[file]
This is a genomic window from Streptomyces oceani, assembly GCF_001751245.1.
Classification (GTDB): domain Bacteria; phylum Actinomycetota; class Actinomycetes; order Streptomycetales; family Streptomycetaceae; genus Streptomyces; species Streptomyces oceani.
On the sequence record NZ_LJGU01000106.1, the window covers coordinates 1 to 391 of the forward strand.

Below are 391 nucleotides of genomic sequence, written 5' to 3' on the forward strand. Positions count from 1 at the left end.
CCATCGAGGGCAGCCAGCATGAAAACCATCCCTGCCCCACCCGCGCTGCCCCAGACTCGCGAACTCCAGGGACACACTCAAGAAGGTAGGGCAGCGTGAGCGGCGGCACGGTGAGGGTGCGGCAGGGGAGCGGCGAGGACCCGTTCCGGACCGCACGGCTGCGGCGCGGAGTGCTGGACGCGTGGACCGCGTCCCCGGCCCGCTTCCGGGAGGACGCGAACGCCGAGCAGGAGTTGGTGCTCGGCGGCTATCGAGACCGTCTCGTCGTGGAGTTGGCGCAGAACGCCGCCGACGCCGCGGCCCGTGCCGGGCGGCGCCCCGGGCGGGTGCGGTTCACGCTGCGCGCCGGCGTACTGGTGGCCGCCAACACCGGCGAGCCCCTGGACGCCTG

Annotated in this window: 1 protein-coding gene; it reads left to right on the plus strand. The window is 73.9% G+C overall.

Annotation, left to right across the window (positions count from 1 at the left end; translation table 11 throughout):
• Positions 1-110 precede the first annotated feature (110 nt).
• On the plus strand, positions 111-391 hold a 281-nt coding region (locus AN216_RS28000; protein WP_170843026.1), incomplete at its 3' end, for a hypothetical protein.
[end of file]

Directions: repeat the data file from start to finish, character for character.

This is a genomic window from Streptomyces oceani, assembly GCF_001751245.1.
Classification (GTDB): domain Bacteria; phylum Actinomycetota; class Actinomycetes; order Streptomycetales; family Streptomycetaceae; genus Streptomyces; species Streptomyces oceani.
On the sequence record NZ_LJGU01000106.1, the window covers coordinates 1 to 391 of the forward strand.

Below are 391 nucleotides of genomic sequence, written 5' to 3' on the forward strand. Positions count from 1 at the left end.
CCATCGAGGGCAGCCAGCATGAAAACCATCCCTGCCCCACCCGCGCTGCCCCAGACTCGCGAACTCCAGGGACACACTCAAGAAGGTAGGGCAGCGTGAGCGGCGGCACGGTGAGGGTGCGGCAGGGGAGCGGCGAGGACCCGTTCCGGACCGCACGGCTGCGGCGCGGAGTGCTGGACGCGTGGACCGCGTCCCCGGCCCGCTTCCGGGAGGACGCGAACGCCGAGCAGGAGTTGGTGCTCGGCGGCTATCGAGACCGTCTCGTCGTGGAGTTGGCGCAGAACGCCGCCGACGCCGCGGCCCGTGCCGGGCGGCGCCCCGGGCGGGTGCGGTTCACGCTGCGCGCCGGCGTACTGGTGGCCGCCAACACCGGCGAGCCCCTGGACGCCTG

Annotated in this window: 1 protein-coding gene; it reads left to right on the plus strand. The window is 73.9% G+C overall.

Annotation, left to right across the window (positions count from 1 at the left end; translation table 11 throughout):
• Positions 1-110 precede the first annotated feature (110 nt).
• On the plus strand, positions 111-391 hold a 281-nt coding region (locus AN216_RS28000; protein WP_170843026.1), incomplete at its 3' end, for a hypothetical protein.